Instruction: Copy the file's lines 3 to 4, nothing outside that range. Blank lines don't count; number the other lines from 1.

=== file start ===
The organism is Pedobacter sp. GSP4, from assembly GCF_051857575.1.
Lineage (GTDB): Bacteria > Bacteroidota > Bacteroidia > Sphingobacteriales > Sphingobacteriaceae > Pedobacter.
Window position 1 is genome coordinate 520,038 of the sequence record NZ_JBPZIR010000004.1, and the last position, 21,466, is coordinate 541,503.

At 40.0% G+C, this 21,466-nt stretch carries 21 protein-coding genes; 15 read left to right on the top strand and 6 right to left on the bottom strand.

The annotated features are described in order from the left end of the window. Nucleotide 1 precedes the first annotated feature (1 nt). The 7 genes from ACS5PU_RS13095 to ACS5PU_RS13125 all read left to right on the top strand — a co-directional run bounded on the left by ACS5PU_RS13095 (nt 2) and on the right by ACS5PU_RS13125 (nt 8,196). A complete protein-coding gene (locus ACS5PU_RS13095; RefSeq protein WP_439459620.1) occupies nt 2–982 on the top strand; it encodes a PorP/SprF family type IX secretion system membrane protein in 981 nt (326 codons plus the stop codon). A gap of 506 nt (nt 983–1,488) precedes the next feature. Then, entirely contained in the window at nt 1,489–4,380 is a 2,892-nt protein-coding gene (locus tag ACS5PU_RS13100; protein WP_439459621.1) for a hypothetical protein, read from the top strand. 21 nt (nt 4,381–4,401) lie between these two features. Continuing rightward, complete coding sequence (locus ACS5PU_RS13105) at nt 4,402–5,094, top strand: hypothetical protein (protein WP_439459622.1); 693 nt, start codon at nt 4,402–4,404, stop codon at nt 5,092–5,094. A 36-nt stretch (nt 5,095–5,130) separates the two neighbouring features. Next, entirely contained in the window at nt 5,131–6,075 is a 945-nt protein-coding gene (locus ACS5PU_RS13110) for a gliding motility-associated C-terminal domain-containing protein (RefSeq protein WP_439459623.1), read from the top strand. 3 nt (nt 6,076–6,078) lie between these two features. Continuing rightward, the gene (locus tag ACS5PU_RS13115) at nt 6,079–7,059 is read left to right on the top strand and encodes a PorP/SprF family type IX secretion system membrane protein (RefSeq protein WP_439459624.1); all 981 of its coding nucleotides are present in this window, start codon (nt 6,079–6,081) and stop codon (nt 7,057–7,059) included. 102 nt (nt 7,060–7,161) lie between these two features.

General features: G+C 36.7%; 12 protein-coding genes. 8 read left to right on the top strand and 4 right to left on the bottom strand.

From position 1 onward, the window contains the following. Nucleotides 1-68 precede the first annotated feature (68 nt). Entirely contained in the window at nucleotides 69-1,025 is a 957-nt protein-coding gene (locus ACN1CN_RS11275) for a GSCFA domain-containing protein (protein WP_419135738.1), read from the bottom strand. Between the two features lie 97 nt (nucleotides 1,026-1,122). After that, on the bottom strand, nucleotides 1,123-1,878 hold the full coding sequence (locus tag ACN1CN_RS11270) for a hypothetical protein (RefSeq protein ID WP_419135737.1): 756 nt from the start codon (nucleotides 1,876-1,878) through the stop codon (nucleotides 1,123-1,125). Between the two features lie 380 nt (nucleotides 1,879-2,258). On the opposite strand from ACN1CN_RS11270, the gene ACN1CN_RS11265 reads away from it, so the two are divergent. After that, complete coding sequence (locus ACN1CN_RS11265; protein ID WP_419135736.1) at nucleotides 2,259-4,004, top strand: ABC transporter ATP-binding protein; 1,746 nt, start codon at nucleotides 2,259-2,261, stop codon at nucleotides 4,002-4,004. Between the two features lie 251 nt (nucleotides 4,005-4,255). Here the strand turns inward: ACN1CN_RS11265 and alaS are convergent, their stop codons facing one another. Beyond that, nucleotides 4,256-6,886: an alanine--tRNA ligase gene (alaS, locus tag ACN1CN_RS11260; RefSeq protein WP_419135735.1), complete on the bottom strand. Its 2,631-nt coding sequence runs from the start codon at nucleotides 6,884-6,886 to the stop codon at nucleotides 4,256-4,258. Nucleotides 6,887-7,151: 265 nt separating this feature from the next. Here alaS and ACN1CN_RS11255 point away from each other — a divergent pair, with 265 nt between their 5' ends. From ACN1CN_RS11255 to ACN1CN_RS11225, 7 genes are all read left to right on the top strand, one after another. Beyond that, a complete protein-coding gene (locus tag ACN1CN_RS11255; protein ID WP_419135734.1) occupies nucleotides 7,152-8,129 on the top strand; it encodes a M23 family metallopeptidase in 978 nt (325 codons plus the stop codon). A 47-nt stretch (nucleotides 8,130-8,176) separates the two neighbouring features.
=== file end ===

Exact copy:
Window position 1 is genome coordinate 520,038 of the sequence record NZ_JBPZIR010000004.1, and the last position, 21,466, is coordinate 541,503.

At 40.0% G+C, this 21,466-nt stretch carries 21 protein-coding genes; 15 read left to right on the top strand and 6 right to left on the bottom strand.